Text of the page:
MicroVision (NASDAQ:MVIS) is still up for sale, at least according to the company’s latest 10-Q report. The reason is pretty simple. It still only has one customer for its Lidar products. And that is on a royalty revenue basis. This leaves MVIS stock fairly overvalued at the present time.
I have written about this somewhat odd situation in the past several months. I argued that given that MicroVision is up for sale, and there are no takers, MVIS stock is likely to fall. The stock had a recent peak of $22.58 at close on June 10, a few days before my prior article, and it is down 45.6% to $12.28 as of the close of Sept. 24. However, given that MVIS still has a massive market value of over $2.09 billion, with annual revenue forecast to be just $3.63 million, it is simply too high.
Strategic Alternatives for MicroVision
Management has made it clear in both its quarterly filings and even as recent as Aug. 4, when it released its latest earnings and had a conference call. However, given that it has been able to raise some more cash in the past several months, it appears that the company is looking to do more than just a sale.
At the end of the first quarter the company reported that it had $75 million in cash, and as of June 30, it had $135.3 million. This was very smart on the part of the company. That is because MicroVision is still using a lot of cash. It was also a way for management to take advantage of its huge $2 billion market valuation.
Here is the fundamental problem as stated in the Management Statement section (page 6) of its 10-Q :
“However, while we do have a customer for one of these products which generates royalty income, the volume of sales and resulting royalties from that product are not significant, and we have been unable to secure additional customers to launch one of our products.”
The company has great Lidar technology but only one customer. They want to be part of a larger group, such as an automobile company or a software company. In fact, they are now willing to do a joint venture and other types of strategic options:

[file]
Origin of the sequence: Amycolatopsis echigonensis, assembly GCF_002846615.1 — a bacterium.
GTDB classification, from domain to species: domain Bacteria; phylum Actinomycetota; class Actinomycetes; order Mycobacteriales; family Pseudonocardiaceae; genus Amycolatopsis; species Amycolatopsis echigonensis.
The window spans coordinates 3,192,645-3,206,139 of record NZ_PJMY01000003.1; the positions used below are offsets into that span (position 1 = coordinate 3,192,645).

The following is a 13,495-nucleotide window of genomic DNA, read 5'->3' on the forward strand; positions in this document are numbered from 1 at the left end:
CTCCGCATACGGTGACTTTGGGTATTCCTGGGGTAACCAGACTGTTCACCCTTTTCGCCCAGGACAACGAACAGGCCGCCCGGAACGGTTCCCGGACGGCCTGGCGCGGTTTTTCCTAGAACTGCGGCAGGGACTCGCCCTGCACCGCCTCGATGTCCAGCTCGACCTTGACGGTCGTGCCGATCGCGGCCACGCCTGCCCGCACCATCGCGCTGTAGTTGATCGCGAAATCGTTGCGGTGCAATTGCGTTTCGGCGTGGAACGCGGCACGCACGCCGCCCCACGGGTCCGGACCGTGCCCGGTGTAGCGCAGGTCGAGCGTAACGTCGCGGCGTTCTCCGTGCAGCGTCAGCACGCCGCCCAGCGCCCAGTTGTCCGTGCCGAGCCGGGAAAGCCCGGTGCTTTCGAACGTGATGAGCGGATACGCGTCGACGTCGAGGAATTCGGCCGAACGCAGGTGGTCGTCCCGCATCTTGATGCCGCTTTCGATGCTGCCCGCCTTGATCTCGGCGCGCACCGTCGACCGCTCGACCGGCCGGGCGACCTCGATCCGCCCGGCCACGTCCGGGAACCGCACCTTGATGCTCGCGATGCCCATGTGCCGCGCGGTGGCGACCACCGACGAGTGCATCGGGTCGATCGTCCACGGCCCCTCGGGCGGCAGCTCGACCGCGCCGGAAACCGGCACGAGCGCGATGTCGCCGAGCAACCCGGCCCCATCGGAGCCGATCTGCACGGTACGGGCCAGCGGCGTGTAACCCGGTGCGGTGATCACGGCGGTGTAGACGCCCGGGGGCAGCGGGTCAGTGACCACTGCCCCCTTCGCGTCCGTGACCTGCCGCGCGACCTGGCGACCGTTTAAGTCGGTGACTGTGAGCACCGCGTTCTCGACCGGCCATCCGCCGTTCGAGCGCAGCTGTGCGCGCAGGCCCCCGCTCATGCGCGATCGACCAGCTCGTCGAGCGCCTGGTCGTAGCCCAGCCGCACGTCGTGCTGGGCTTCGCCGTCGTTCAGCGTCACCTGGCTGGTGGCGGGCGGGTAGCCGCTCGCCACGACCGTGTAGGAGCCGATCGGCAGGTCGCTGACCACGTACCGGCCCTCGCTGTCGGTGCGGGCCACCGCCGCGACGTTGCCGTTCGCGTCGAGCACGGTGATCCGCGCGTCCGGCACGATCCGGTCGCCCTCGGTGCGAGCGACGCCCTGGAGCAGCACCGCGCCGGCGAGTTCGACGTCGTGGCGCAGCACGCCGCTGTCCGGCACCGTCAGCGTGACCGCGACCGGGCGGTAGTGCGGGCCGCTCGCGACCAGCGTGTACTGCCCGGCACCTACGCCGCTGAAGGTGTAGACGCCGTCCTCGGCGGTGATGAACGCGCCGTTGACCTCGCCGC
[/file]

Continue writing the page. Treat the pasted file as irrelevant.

“As a result, since February 2020, we have been simultaneously seeking strategic alternatives, including a potential sale or merger of the Company, sale of part of the Company, strategic minority investment, licensing agreement or other transaction, while continuing to develop our 1st Generation Long Range Lidar module.”
Management more or less confirmed this during the latest conference call. The CFO stated in the conference call:
“… we currently have no agreements or commitments to engage in any specific strategic transaction.”
Where This Leaves Investors in MVIS Stock
In the last six months, MicroVision lost $21.19 million on a net income basis. However, from a cash statement, the operating cash flow loss was $11.277 million, and from a free cash flow (FCF) standpoint, the loss was $13.161 million. This is because there was an additional $1.884 million in capital expenditures made during the period.
At this rate, the company will bleed through $26 million annually, although I believe that this will trend closer to $30 as capex and operating costs rise. Given that the company has $135 million in the bank, it can last four to five years with this cash burn rate without having to raise more cash.
What To Do With MVIS Stock
Seeking Alpha shows there are 2 analysts who cover the stock on Wall Street. There is no stock price target given. Yahoo! Finance shows that 3 analysts cover the stock, but their initial “buy” recommendations were in 2016 or 2017. Don’t count on them to write about the stock anytime soon.
The problem the company has is its technology is very advanced, but it’s not surprising that it has only one customer. Every company in the auto sector is looking for a way to make its vehicles look impressive and unique, and Lidar isn’t so compelling that everyone wants it.
Therefore, I suggest that most investors might want to wait for the stock to fall a good way further before investing in MVIS stock. At the present time, it’s hardly a bargain even after dropping in price.
On the date of publication, Mark R. Hake did not own any security mentioned in the article. The opinions expressed in this article are those of the writer, subject to the InvestorPlace.com Publishing Guidelines.